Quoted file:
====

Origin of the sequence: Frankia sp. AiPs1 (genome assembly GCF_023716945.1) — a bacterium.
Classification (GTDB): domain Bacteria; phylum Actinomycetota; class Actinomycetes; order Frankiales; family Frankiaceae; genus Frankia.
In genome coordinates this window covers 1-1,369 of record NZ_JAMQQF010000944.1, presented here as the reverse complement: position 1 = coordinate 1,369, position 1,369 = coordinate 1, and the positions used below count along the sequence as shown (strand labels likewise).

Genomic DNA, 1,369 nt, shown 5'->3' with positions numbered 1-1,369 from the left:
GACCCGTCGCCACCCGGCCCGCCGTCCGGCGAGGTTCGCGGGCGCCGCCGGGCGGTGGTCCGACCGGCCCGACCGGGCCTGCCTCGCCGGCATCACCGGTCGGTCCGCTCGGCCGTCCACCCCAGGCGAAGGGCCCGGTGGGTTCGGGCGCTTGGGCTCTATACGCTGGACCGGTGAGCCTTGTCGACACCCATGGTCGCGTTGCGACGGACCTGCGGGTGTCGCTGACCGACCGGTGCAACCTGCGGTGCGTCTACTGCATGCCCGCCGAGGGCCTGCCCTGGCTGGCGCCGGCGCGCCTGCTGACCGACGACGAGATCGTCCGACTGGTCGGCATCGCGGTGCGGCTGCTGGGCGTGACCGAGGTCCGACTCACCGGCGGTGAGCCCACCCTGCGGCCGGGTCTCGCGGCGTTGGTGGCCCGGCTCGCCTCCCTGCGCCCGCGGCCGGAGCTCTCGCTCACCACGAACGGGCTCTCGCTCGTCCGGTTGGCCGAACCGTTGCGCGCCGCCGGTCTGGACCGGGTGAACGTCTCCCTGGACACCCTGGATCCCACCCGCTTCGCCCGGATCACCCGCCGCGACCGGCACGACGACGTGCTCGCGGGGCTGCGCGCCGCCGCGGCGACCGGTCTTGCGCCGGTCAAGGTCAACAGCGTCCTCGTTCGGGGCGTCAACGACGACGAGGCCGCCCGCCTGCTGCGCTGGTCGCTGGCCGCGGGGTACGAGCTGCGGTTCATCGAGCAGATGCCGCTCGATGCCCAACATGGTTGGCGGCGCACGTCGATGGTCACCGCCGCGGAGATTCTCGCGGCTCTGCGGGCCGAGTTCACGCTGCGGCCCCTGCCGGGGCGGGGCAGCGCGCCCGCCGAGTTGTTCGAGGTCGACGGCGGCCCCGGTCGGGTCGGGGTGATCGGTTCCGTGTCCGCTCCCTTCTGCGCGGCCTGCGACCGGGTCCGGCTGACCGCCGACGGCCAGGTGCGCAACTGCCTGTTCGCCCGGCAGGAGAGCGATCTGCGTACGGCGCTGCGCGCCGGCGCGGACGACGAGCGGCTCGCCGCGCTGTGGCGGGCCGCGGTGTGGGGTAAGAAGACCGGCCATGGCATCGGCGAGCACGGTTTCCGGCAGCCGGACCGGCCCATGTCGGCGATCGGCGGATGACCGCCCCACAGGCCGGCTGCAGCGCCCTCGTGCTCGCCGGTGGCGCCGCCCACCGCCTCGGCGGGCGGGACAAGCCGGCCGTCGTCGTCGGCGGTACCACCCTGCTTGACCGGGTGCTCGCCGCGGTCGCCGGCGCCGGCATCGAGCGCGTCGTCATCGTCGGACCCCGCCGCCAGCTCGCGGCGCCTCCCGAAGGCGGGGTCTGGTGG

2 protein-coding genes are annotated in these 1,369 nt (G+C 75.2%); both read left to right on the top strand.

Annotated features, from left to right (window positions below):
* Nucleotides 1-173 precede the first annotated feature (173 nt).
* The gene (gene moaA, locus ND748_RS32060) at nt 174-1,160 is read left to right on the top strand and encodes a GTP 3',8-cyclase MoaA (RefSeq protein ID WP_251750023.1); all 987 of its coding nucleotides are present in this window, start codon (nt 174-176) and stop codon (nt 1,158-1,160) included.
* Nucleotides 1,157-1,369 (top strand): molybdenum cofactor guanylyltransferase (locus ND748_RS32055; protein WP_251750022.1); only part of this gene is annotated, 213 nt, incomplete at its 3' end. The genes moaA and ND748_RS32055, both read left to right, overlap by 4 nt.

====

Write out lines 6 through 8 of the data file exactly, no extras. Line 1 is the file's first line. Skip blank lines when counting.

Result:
2 protein-coding genes are annotated in these 1,369 nt (G+C 75.2%); both read left to right on the top strand.

Annotated features, from left to right (window positions below):
* Nucleotides 1-173 precede the first annotated feature (173 nt).